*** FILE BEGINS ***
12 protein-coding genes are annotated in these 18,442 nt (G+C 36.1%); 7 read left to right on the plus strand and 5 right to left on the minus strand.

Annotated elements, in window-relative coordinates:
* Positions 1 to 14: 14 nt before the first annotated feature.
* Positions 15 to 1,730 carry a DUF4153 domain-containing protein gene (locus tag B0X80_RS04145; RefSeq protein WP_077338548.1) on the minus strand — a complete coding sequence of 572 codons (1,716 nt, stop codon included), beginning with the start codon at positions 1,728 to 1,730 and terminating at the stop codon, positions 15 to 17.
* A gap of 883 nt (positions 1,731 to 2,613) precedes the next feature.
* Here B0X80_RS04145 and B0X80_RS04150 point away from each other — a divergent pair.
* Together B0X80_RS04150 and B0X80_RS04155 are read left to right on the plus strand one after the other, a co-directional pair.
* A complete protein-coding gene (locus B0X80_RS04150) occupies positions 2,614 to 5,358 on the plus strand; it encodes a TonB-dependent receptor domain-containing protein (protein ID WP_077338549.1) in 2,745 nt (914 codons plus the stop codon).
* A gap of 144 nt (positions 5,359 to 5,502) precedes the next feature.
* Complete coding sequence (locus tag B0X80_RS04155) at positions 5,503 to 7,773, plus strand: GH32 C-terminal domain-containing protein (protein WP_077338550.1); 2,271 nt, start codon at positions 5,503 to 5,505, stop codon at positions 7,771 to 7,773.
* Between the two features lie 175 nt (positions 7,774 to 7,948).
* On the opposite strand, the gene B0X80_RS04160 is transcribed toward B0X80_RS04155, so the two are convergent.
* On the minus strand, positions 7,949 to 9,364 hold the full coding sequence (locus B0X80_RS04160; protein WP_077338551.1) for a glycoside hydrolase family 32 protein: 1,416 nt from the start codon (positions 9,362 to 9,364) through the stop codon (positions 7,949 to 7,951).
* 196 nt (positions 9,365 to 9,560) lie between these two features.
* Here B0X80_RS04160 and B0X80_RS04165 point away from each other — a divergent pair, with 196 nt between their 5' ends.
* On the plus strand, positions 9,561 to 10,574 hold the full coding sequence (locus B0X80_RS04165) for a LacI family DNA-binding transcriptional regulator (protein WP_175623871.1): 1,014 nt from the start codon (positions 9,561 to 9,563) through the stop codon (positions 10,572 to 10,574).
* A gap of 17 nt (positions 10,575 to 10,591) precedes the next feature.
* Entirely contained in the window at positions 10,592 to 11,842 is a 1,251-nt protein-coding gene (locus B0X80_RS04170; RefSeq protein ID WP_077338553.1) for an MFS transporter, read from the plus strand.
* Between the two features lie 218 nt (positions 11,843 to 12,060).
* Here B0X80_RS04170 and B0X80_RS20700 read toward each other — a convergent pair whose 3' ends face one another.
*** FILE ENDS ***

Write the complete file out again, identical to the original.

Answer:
12 protein-coding genes are annotated in these 18,442 nt (G+C 36.1%); 7 read left to right on the plus strand and 5 right to left on the minus strand.

Annotated elements, in window-relative coordinates:
* Positions 1 to 14: 14 nt before the first annotated feature.
* Positions 15 to 1,730 carry a DUF4153 domain-containing protein gene (locus tag B0X80_RS04145; RefSeq protein WP_077338548.1) on the minus strand — a complete coding sequence of 572 codons (1,716 nt, stop codon included), beginning with the start codon at positions 1,728 to 1,730 and terminating at the stop codon, positions 15 to 17.
* A gap of 883 nt (positions 1,731 to 2,613) precedes the next feature.
* Here B0X80_RS04145 and B0X80_RS04150 point away from each other — a divergent pair.
* Together B0X80_RS04150 and B0X80_RS04155 are read left to right on the plus strand one after the other, a co-directional pair.
* A complete protein-coding gene (locus B0X80_RS04150) occupies positions 2,614 to 5,358 on the plus strand; it encodes a TonB-dependent receptor domain-containing protein (protein ID WP_077338549.1) in 2,745 nt (914 codons plus the stop codon).
* A gap of 144 nt (positions 5,359 to 5,502) precedes the next feature.
* Complete coding sequence (locus tag B0X80_RS04155) at positions 5,503 to 7,773, plus strand: GH32 C-terminal domain-containing protein (protein WP_077338550.1); 2,271 nt, start codon at positions 5,503 to 5,505, stop codon at positions 7,771 to 7,773.
* Between the two features lie 175 nt (positions 7,774 to 7,948).
* On the opposite strand, the gene B0X80_RS04160 is transcribed toward B0X80_RS04155, so the two are convergent.
* On the minus strand, positions 7,949 to 9,364 hold the full coding sequence (locus B0X80_RS04160; protein WP_077338551.1) for a glycoside hydrolase family 32 protein: 1,416 nt from the start codon (positions 9,362 to 9,364) through the stop codon (positions 7,949 to 7,951).
* 196 nt (positions 9,365 to 9,560) lie between these two features.
* Here B0X80_RS04160 and B0X80_RS04165 point away from each other — a divergent pair, with 196 nt between their 5' ends.
* On the plus strand, positions 9,561 to 10,574 hold the full coding sequence (locus B0X80_RS04165) for a LacI family DNA-binding transcriptional regulator (protein WP_175623871.1): 1,014 nt from the start codon (positions 9,561 to 9,563) through the stop codon (positions 10,572 to 10,574).
* A gap of 17 nt (positions 10,575 to 10,591) precedes the next feature.
* Entirely contained in the window at positions 10,592 to 11,842 is a 1,251-nt protein-coding gene (locus B0X80_RS04170; RefSeq protein ID WP_077338553.1) for an MFS transporter, read from the plus strand.
* Between the two features lie 218 nt (positions 11,843 to 12,060).
* Here B0X80_RS04170 and B0X80_RS20700 read toward each other — a convergent pair whose 3' ends face one another.